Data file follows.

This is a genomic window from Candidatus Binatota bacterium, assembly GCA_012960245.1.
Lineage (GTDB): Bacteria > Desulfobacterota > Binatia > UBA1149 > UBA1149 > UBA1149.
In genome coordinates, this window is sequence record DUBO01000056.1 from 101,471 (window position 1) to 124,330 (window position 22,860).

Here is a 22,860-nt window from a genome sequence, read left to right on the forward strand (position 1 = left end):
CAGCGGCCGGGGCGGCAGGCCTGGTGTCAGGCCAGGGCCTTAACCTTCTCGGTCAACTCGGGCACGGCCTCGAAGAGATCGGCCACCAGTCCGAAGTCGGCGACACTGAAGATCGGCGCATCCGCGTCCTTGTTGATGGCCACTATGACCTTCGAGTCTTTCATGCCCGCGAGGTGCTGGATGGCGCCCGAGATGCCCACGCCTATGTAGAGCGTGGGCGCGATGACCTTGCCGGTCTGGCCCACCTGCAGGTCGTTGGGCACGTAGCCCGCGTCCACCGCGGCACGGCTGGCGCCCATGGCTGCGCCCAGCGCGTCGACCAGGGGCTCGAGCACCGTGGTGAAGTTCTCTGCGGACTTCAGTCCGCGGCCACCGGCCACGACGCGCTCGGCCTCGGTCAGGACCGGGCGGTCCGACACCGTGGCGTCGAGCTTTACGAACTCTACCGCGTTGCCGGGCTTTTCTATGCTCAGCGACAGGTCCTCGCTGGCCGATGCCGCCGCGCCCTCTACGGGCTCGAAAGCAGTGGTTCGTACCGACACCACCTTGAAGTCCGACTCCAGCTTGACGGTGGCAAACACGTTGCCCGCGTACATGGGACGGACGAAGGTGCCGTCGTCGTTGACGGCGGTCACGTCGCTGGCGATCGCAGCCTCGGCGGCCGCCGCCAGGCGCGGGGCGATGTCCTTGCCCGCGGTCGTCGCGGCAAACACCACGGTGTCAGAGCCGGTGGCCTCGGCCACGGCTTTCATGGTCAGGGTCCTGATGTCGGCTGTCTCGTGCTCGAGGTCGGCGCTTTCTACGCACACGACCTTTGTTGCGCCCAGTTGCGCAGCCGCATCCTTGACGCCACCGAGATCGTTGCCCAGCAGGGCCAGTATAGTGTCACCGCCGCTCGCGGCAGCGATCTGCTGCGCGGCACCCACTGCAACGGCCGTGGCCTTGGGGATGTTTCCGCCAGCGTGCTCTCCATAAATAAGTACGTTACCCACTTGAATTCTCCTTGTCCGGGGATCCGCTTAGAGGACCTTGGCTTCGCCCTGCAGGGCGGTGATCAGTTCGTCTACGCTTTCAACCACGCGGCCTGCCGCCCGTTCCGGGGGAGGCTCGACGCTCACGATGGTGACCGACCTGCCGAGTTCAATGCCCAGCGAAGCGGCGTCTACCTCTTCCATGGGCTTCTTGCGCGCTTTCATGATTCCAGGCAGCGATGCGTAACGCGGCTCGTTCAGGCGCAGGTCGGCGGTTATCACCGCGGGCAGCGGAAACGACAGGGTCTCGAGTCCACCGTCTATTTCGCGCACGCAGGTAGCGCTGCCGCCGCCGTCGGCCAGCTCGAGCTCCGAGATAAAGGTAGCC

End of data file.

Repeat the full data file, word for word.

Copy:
This is a genomic window from Candidatus Binatota bacterium, assembly GCA_012960245.1.
Lineage (GTDB): Bacteria > Desulfobacterota > Binatia > UBA1149 > UBA1149 > UBA1149.
In genome coordinates, this window is sequence record DUBO01000056.1 from 101,471 (window position 1) to 124,330 (window position 22,860).

Here is a 22,860-nt window from a genome sequence, read left to right on the forward strand (position 1 = left end):
CAGCGGCCGGGGCGGCAGGCCTGGTGTCAGGCCAGGGCCTTAACCTTCTCGGTCAACTCGGGCACGGCCTCGAAGAGATCGGCCACCAGTCCGAAGTCGGCGACACTGAAGATCGGCGCATCCGCGTCCTTGTTGATGGCCACTATGACCTTCGAGTCTTTCATGCCCGCGAGGTGCTGGATGGCGCCCGAGATGCCCACGCCTATGTAGAGCGTGGGCGCGATGACCTTGCCGGTCTGGCCCACCTGCAGGTCGTTGGGCACGTAGCCCGCGTCCACCGCGGCACGGCTGGCGCCCATGGCTGCGCCCAGCGCGTCGACCAGGGGCTCGAGCACCGTGGTGAAGTTCTCTGCGGACTTCAGTCCGCGGCCACCGGCCACGACGCGCTCGGCCTCGGTCAGGACCGGGCGGTCCGACACCGTGGCGTCGAGCTTTACGAACTCTACCGCGTTGCCGGGCTTTTCTATGCTCAGCGACAGGTCCTCGCTGGCCGATGCCGCCGCGCCCTCTACGGGCTCGAAAGCAGTGGTTCGTACCGACACCACCTTGAAGTCCGACTCCAGCTTGACGGTGGCAAACACGTTGCCCGCGTACATGGGACGGACGAAGGTGCCGTCGTCGTTGACGGCGGTCACGTCGCTGGCGATCGCAGCCTCGGCGGCCGCCGCCAGGCGCGGGGCGATGTCCTTGCCCGCGGTCGTCGCGGCAAACACCACGGTGTCAGAGCCGGTGGCCTCGGCCACGGCTTTCATGGTCAGGGTCCTGATGTCGGCTGTCTCGTGCTCGAGGTCGGCGCTTTCTACGCACACGACCTTTGTTGCGCCCAGTTGCGCAGCCGCATCCTTGACGCCACCGAGATCGTTGCCCAGCAGGGCCAGTATAGTGTCACCGCCGCTCGCGGCAGCGATCTGCTGCGCGGCACCCACTGCAACGGCCGTGGCCTTGGGGATGTTTCCGCCAGCGTGCTCTCCATAAATAAGTACGTTACCCACTTGAATTCTCCTTGTCCGGGGATCCGCTTAGAGGACCTTGGCTTCGCCCTGCAGGGCGGTGATCAGTTCGTCTACGCTTTCAACCACGCGGCCTGCCGCCCGTTCCGGGGGAGGCTCGACGCTCACGATGGTGACCGACCTGCCGAGTTCAATGCCCAGCGAAGCGGCGTCTACCTCTTCCATGGGCTTCTTGCGCGCTTTCATGATTCCAGGCAGCGATGCGTAACGCGGCTCGTTCAGGCGCAGGTCGGCGGTTATCACCGCGGGCAGCGGAAACGACAGGGTCTCGAGTCCACCGTCTATTTCGCGCACGCAGGTAGCGCTGCCGCCGCCGTCGGCCAGCTCGAGCTCCGAGATAAAGGTAGCC